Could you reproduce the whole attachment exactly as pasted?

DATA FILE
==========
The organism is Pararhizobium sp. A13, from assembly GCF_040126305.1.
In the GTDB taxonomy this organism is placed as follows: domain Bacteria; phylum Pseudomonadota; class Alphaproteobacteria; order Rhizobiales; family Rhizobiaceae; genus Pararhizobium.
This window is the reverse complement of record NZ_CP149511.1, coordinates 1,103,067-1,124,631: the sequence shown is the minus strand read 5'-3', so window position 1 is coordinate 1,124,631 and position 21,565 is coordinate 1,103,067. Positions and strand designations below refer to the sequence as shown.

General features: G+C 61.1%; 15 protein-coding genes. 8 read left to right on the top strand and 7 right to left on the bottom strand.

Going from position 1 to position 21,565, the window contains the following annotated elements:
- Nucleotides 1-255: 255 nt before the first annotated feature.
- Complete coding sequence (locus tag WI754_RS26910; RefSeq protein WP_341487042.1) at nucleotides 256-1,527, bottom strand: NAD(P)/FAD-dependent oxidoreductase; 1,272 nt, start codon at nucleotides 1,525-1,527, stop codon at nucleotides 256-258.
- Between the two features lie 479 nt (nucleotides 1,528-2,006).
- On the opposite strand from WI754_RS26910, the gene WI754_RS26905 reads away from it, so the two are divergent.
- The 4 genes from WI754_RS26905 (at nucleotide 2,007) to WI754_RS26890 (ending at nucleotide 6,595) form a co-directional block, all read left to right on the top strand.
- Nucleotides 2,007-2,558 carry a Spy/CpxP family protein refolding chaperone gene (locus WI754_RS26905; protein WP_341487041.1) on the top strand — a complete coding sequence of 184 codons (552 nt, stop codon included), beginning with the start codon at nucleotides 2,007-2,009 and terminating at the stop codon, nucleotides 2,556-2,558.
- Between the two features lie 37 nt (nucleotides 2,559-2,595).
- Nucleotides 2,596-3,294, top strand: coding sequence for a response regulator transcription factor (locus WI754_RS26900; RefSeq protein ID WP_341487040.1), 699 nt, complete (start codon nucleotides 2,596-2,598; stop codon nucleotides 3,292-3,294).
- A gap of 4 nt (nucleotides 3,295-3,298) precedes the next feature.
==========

The organism is Pararhizobium sp. A13, from assembly GCF_040126305.1.
In the GTDB taxonomy this organism is placed as follows: domain Bacteria; phylum Pseudomonadota; class Alphaproteobacteria; order Rhizobiales; family Rhizobiaceae; genus Pararhizobium.
This window is the reverse complement of record NZ_CP149511.1, coordinates 1,103,067-1,124,631: the sequence shown is the minus strand read 5'-3', so window position 1 is coordinate 1,124,631 and position 21,565 is coordinate 1,103,067. Positions and strand designations below refer to the sequence as shown.

General features: G+C 61.1%; 15 protein-coding genes. 8 read left to right on the top strand and 7 right to left on the bottom strand.

Going from position 1 to position 21,565, the window contains the following annotated elements:
- Nucleotides 1-255: 255 nt before the first annotated feature.
- Complete coding sequence (locus tag WI754_RS26910; RefSeq protein WP_341487042.1) at nucleotides 256-1,527, bottom strand: NAD(P)/FAD-dependent oxidoreductase; 1,272 nt, start codon at nucleotides 1,525-1,527, stop codon at nucleotides 256-258.
- Between the two features lie 479 nt (nucleotides 1,528-2,006).
- On the opposite strand from WI754_RS26910, the gene WI754_RS26905 reads away from it, so the two are divergent.
- The 4 genes from WI754_RS26905 (at nucleotide 2,007) to WI754_RS26890 (ending at nucleotide 6,595) form a co-directional block, all read left to right on the top strand.
- Nucleotides 2,007-2,558 carry a Spy/CpxP family protein refolding chaperone gene (locus WI754_RS26905; protein WP_341487041.1) on the top strand — a complete coding sequence of 184 codons (552 nt, stop codon included), beginning with the start codon at nucleotides 2,007-2,009 and terminating at the stop codon, nucleotides 2,556-2,558.
- Between the two features lie 37 nt (nucleotides 2,559-2,595).
- Nucleotides 2,596-3,294, top strand: coding sequence for a response regulator transcription factor (locus WI754_RS26900; RefSeq protein ID WP_341487040.1), 699 nt, complete (start codon nucleotides 2,596-2,598; stop codon nucleotides 3,292-3,294).
- A gap of 4 nt (nucleotides 3,295-3,298) precedes the next feature.